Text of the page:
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Lehighton Boys and Girls Band celebrates its history

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    Alyssa Schoch, left, director of the Lehighton Boys and Girls Band, and Christine Simock, a student of music lessons at the Lehighton Boys and Girls Band Hall, perform during an open house at the band hall on Saturday. RON GOWER/SPECIAL TO THE TIMES NEWS

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    Peter Petrack of Lehighton, a Moravian College graduate with a degree in music composition, plays a trombone solo during an open house at the Lehighton Boys and Girls Band Hall on Saturday.

Published September 10. 2018 11:05AM

Officials of the Lehighton Boys and Girls Band in Lehighton showed Saturday how they stay in tune with the community.

They staged an open house at their band hall, located at Sixth and Coal streets.

Those attending were advised that the band hall is more than 60 years old. The history of the band, itself, dates back 108 years to 1910.

At the open house, old photos were displayed depicting the whole history of the band. A narrative history of the band was presented, members of the band gave musical demonstrations and individuals mentioned how the band provides music to the community in numerous ways. They include prepping students for the high school band, providing low-cost lessons to anyone in the community and offering concerts.

A history of the band, written by Jessica Petrack and presented in a program that was handed out, said the band was formed by Engine Company No. 2 of Lehighton in 1910 and had its name changed to the Lehighton Boys Band in 1914. It wasn’t until 1981 that girls were admitted. The name was then changed to the Lehighton Boys and Girls Band.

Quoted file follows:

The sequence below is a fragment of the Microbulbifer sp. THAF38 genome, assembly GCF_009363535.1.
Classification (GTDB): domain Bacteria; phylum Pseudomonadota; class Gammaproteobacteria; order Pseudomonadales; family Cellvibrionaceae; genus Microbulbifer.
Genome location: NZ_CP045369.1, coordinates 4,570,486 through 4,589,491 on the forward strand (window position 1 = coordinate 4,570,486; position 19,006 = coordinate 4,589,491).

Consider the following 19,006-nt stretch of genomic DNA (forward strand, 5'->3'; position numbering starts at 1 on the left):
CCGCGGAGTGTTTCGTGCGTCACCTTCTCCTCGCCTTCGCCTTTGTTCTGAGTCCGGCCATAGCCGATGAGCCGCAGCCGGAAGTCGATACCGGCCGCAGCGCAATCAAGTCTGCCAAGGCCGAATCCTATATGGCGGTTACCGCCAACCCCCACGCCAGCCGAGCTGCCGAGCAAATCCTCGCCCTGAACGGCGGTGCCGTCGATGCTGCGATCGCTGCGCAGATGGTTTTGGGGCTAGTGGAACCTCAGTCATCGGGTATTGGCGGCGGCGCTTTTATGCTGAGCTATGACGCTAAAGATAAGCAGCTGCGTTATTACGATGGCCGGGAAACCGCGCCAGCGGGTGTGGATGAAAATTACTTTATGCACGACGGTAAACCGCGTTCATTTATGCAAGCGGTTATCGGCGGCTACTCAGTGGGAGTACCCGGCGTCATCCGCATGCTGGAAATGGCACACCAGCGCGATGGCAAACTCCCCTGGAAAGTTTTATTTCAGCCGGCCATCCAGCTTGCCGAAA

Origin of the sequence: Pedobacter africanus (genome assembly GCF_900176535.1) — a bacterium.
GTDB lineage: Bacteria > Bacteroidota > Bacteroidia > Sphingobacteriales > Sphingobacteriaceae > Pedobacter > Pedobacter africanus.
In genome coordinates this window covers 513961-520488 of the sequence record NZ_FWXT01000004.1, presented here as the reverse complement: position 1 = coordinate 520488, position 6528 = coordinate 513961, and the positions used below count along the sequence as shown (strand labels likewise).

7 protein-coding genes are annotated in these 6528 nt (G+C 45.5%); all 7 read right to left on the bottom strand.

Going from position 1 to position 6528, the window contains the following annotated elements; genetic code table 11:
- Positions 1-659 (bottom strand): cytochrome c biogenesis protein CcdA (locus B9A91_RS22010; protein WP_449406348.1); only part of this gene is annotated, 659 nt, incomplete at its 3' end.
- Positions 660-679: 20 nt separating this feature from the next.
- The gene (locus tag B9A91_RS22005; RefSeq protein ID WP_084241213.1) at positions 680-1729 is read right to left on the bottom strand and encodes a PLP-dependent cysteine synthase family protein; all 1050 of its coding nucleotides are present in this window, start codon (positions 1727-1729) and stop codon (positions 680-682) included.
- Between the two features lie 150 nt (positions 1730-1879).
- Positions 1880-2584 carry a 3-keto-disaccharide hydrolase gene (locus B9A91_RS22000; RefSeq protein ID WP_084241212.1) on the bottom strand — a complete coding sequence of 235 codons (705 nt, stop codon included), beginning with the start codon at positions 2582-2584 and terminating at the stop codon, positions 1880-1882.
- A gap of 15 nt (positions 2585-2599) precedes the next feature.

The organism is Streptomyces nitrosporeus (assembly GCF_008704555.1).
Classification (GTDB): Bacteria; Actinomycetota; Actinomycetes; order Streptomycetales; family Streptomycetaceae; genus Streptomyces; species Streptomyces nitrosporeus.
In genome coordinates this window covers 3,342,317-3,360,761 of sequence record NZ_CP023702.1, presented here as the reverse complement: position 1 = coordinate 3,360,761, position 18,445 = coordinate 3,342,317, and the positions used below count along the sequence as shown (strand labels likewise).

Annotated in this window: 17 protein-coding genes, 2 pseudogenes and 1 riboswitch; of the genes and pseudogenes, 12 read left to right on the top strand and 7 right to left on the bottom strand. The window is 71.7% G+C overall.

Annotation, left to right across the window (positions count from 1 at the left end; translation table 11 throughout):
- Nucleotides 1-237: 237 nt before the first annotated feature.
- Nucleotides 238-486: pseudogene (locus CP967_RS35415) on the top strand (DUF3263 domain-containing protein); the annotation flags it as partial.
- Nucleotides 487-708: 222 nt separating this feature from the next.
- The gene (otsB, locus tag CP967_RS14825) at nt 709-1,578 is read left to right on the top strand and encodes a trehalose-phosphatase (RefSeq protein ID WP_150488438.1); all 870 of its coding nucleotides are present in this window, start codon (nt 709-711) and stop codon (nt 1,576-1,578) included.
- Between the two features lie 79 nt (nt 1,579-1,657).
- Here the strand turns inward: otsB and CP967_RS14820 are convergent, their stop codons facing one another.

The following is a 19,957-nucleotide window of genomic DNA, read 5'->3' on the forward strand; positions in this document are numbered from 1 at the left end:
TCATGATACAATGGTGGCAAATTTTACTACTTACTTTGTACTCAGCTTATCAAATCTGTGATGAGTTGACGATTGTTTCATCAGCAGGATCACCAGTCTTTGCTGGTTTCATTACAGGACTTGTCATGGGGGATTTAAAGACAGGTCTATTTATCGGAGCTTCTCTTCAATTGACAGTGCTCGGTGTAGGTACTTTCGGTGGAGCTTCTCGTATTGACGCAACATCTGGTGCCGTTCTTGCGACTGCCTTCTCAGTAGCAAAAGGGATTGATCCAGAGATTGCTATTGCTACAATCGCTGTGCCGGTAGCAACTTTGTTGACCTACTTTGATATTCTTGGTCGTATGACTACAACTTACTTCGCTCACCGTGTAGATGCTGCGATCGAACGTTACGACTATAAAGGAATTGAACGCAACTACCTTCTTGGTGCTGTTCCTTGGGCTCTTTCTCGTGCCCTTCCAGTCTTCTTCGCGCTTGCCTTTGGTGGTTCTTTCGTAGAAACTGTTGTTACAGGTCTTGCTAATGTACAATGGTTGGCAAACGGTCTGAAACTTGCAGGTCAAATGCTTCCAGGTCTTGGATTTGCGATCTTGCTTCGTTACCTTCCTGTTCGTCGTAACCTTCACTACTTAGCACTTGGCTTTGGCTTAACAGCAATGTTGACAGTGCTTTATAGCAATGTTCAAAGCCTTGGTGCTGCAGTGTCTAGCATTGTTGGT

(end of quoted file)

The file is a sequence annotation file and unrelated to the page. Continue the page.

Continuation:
Petrack said the band hall was completed and dedicated in 1957.

She highlighted numerous accomplishments in her capsulized history, stating, “The Boys Band made quite a sight in the 1940s, with over 100-plus young men marching by lantern-light, dressed in uniform and cape, parading through Lehighton’s streets. Being accepted into this band was a major event and honor, when junior band members received their jackets and began performing with this gem of our community.”

Alyssa Schoch, director of the Lehighton Boys and Girls Band, said, “The band hall is part of the reason I became a music teacher.”

Robert Fetterman, who served in a teaching and director capacity for many years from the 1980s to the early 2000s, was among the speakers.

He said he became aware of the band in the 1970s while he was the elementary band director in Tamaqua.

“I was very impressed that the borough had two bands,” he said, referring to this band as well as the Lehighton Band, then known as Lehighton Men’s Band.

Fetterman spoke about the importance of the band and the role it plays in the development of youth.

He shared memories how directors of the band kept expenses down, thus keeping the cost of lessons low, by doing many improvements themselves.

Ron Rabenold said his family was musically inclined. His father and brothers played the trumpet. He had played the drums.

He said when he was in the band, lessons were available for $2 per week. Today lessons are still inexpensive; only $10 per week.

One of the students, Christine Simock, who learned to play the flute as an adult, performed “Irish Folk Dance” on her instrument with Schoch.

Peter Petrack, who was a student of Fetterman and graduated from Moravian College with a degree in music composition, played two selections on the trombone, accompanied by Lisa Schweitzer.

Student Saige Kleyman played “Aristocats” and “Tisket a Tasket” on the flute with Schoch.

Sisters Anada and Lydia Gowin played the selections “Frere Jacques” and “Aura Lee,” with Amanda playing the clarinet and Lydia playing the flute.

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